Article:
I learned early on, as a youngster, to dissociate from my physical self; simply to not be present in my body. This was a means of survival. It wasn’t a healthy one, but it was what I had available then. One of the things I hope for my young son is to allow him to be comfortable in his body: to protect him from shaming, bullying, and abuse, as long as he needs me for that, and to give him the tools to protect himself as he gets older.
There was one exception to my unphysicality, and that was sprinting. In my early school years − the first few grades − I regularly placed in sprints during track and field day. But even that was dissociative: when the “Go!” sounded, I went into a kind of mental tunnel, where there was no one but myself, and I simply transported myself to the end of the sprint.
Later in elementary school I lost the ability. I would twist an ankle or otherwise fall behind. I won no more prize ribbons.
Being presented with my Black Belt, October 2012.
When I was 16, I saw a karate demonstration by children and teenagers in the Bronx neighborhood where I lived. I wanted to be able to do what they did. What impressed me most was the beauty of it. To this day, it is the beauty of karate that most motivates me.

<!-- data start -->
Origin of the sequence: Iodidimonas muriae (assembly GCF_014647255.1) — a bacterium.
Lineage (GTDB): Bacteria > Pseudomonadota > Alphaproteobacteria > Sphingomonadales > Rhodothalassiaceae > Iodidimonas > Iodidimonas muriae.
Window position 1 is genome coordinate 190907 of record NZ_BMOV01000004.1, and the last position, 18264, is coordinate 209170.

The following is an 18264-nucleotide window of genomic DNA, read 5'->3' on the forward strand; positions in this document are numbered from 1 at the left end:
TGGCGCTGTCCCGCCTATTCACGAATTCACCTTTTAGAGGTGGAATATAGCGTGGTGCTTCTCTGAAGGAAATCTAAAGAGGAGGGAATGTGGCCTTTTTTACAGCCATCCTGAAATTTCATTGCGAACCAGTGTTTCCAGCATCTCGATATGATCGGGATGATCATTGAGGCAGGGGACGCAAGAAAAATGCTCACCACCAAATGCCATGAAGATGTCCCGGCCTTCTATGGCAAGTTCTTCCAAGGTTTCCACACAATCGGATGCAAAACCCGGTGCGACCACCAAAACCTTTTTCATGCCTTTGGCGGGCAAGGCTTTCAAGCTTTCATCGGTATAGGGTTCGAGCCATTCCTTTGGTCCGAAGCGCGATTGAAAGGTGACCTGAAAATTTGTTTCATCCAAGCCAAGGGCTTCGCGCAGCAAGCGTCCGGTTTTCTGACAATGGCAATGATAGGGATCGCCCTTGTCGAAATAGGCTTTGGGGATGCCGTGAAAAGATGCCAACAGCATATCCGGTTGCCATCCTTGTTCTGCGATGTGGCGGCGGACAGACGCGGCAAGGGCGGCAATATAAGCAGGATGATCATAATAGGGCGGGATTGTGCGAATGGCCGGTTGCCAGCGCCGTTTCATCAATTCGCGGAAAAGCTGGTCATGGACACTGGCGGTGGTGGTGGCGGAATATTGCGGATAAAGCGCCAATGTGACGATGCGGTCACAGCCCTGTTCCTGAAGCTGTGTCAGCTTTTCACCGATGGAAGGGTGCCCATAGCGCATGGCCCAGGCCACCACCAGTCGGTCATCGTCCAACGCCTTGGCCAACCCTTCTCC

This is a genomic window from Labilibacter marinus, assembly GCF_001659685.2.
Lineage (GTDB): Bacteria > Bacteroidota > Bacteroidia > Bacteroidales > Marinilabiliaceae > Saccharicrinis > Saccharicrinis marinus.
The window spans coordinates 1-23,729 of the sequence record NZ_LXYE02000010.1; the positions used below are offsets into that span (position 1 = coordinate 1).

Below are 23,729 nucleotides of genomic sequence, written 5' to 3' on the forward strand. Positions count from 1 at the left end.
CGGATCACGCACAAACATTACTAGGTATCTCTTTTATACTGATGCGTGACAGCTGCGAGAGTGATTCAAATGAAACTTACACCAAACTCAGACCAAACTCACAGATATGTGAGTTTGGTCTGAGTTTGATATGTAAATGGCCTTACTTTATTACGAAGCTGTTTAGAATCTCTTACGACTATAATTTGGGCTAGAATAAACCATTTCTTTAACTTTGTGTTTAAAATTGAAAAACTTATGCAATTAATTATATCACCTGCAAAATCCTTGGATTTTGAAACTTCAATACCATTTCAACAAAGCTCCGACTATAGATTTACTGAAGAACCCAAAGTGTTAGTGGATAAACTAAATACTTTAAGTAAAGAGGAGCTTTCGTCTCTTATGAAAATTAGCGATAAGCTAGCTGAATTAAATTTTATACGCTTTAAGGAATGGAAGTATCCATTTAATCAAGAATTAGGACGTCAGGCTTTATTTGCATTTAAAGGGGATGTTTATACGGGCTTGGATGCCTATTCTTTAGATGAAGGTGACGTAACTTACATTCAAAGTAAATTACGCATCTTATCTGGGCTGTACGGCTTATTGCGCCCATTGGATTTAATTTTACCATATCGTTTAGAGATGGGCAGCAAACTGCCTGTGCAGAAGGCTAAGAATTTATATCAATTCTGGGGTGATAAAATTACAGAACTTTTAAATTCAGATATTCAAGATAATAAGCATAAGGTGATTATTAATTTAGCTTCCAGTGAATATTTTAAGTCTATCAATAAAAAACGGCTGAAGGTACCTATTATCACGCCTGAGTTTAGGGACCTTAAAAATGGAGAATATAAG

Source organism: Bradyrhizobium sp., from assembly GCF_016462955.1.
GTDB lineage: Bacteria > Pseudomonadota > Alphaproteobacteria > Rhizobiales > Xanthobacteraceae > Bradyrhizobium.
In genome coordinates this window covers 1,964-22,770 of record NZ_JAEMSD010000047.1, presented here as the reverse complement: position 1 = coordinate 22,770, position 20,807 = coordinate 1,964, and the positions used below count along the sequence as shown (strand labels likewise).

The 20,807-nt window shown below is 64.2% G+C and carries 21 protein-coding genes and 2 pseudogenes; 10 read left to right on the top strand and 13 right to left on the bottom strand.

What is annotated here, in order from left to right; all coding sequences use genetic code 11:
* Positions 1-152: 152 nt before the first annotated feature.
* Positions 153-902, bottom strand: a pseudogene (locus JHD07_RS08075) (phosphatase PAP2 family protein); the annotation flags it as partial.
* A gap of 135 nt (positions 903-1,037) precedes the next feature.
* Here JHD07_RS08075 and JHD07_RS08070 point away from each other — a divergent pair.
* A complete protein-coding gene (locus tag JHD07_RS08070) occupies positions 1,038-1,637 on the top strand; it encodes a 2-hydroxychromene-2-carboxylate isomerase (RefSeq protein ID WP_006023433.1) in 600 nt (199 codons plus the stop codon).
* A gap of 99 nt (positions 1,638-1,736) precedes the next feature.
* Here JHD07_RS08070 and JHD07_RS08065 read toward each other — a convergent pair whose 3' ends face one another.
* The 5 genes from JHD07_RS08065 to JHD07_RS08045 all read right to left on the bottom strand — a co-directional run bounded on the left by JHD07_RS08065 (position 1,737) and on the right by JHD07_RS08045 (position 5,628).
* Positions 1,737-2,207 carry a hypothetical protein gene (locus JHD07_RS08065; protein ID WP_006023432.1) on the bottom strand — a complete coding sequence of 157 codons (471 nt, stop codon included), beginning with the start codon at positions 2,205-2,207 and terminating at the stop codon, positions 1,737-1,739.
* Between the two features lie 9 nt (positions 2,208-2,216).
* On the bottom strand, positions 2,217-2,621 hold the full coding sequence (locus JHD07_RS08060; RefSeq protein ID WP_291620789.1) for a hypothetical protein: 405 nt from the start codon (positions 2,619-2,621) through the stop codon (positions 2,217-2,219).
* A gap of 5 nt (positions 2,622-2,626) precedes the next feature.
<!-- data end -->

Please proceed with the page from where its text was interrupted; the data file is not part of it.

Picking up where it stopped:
A year later, I met a black belt who was a couple of years older than me, and he offered to give me lessons. I did not get very far, not even to my first belt promotion, although close. This fellow, it turned out, was a compulsive liar. I do believe he was a black belt; but beyond that, he was a pretty sad case, and eventually we parted ways. When I resumed training, some 35 years later, it was nice to revive the muscle memory. Some of it was still there, in the punches, kicks, and blocks.
First moments as a Black Belt - bowing with the panel of exam judges.
Training as an Adult